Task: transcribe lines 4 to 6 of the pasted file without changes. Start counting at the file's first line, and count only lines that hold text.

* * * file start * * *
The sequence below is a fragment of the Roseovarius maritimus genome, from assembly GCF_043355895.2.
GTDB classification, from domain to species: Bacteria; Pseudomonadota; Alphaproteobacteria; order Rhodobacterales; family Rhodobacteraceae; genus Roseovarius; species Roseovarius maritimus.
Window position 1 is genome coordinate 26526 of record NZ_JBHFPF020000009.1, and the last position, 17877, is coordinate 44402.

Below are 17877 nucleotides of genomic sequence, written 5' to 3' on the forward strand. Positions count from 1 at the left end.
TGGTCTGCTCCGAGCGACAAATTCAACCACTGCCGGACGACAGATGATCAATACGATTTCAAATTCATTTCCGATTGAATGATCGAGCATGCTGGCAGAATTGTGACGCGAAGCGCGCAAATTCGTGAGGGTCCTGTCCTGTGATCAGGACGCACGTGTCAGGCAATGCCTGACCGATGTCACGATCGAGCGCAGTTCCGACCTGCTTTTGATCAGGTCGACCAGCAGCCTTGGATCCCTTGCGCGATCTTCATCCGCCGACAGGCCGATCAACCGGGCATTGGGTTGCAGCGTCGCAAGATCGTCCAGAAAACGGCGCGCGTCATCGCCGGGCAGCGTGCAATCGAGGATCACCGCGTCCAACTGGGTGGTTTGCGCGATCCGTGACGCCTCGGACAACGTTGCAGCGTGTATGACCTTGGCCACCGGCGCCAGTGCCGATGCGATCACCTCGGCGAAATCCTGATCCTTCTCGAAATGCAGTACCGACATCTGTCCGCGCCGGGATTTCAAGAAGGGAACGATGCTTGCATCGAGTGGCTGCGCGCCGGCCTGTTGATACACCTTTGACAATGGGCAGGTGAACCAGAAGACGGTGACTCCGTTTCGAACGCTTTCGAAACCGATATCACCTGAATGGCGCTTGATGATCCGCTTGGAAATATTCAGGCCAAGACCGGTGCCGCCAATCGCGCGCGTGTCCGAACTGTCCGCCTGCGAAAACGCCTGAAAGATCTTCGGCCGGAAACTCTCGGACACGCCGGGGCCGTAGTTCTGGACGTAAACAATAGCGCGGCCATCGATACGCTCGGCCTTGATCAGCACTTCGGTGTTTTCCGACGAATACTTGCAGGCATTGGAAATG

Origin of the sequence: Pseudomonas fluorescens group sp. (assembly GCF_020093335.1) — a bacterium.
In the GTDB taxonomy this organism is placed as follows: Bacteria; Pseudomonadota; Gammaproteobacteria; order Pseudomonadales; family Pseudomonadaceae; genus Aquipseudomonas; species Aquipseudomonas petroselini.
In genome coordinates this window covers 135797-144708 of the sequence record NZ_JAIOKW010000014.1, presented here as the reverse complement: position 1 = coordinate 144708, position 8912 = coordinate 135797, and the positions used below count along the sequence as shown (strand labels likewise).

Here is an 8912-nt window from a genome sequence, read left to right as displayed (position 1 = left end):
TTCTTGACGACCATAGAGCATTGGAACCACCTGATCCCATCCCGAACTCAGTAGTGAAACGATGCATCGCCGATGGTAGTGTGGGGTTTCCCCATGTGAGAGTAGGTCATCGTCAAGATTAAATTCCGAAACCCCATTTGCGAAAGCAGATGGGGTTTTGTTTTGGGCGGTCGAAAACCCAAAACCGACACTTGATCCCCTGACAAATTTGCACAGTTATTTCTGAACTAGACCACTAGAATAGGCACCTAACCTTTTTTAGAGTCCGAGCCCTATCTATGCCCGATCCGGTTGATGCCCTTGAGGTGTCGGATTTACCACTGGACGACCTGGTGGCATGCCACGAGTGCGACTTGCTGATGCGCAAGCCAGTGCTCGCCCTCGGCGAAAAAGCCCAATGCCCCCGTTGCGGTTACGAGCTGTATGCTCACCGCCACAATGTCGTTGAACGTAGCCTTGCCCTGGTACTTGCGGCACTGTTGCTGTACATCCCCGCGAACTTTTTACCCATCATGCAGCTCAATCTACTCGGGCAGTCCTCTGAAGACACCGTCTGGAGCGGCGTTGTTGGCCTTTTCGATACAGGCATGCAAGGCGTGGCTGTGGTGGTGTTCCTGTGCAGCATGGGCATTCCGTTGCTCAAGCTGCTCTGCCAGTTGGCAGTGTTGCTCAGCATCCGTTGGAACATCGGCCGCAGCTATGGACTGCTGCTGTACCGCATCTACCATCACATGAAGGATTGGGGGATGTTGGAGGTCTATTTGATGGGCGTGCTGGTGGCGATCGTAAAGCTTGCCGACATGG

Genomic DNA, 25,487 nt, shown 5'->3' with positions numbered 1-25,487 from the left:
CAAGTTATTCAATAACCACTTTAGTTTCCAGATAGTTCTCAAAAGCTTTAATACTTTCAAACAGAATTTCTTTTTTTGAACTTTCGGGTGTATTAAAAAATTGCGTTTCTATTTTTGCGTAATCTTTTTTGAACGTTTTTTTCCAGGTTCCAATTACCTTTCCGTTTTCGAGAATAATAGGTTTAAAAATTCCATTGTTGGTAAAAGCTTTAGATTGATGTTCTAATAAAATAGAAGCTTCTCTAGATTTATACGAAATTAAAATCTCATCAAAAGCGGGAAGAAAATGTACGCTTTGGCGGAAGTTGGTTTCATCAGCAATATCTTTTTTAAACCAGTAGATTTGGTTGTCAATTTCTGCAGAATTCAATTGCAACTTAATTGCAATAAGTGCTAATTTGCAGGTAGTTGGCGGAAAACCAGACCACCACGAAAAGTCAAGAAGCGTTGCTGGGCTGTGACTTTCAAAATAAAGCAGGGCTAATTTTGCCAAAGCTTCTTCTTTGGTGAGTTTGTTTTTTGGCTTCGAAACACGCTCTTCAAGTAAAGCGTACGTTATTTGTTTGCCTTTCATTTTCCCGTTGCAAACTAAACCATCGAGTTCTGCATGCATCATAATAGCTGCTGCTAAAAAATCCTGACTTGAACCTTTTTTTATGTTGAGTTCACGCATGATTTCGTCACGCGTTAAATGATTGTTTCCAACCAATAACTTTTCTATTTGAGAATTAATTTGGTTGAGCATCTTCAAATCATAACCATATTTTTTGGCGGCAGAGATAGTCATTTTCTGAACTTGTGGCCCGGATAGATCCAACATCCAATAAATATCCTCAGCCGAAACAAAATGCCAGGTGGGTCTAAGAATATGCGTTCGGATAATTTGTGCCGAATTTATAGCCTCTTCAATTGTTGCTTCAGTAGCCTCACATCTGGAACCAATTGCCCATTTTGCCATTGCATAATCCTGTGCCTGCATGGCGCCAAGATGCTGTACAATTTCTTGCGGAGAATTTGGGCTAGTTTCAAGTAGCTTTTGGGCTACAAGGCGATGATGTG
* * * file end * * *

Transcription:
Below are 17877 nucleotides of genomic sequence, written 5' to 3' on the forward strand. Positions count from 1 at the left end.
TGGTCTGCTCCGAGCGACAAATTCAACCACTGCCGGACGACAGATGATCAATACGATTTCAAATTCATTTCCGATTGAATGATCGAGCATGCTGGCAGAATTGTGACGCGAAGCGCGCAAATTCGTGAGGGTCCTGTCCTGTGATCAGGACGCACGTGTCAGGCAATGCCTGACCGATGTCACGATCGAGCGCAGTTCCGACCTGCTTTTGATCAGGTCGACCAGCAGCCTTGGATCCCTTGCGCGATCTTCATCCGCCGACAGGCCGATCAACCGGGCATTGGGTTGCAGCGTCGCAAGATCGTCCAGAAAACGGCGCGCGTCATCGCCGGGCAGCGTGCAATCGAGGATCACCGCGTCCAACTGGGTGGTTTGCGCGATCCGTGACGCCTCGGACAACGTTGCAGCGTGTATGACCTTGGCCACCGGCGCCAGTGCCGATGCGATCACCTCGGCGAAATCCTGATCCTTCTCGAAATGCAGTACCGACATCTGTCCGCGCCGGGATTTCAAGAAGGGAACGATGCTTGCATCGAGTGGCTGCGCGCCGGCCTGTTGATACACCTTTGACAATGGGCAGGTGAACCAGAAGACGGTGACTCCGTTTCGAACGCTTTCGAAACCGATATCACCTGAATGGCGCTTGATGATCCGCTTGGAAATATTCAGGCCAAGACCGGTGCCGCCAATCGCGCGCGTGTCCGAACTGTCCGCCTGCGAAAACGCCTGAAAGATCTTCGGCCGGAAACTCTCGGACACGCCGGGGCCGTAGTTCTGGACGTAAACAATAGCGCGGCCATCGATACGCTCGGCCTTGATCAGCACTTCGGTGTTTTCCGACGAATACTTGCAGGCATTGGAAATG

Origin of the sequence: Pseudomonas fluorescens group sp. (assembly GCF_020093335.1) — a bacterium.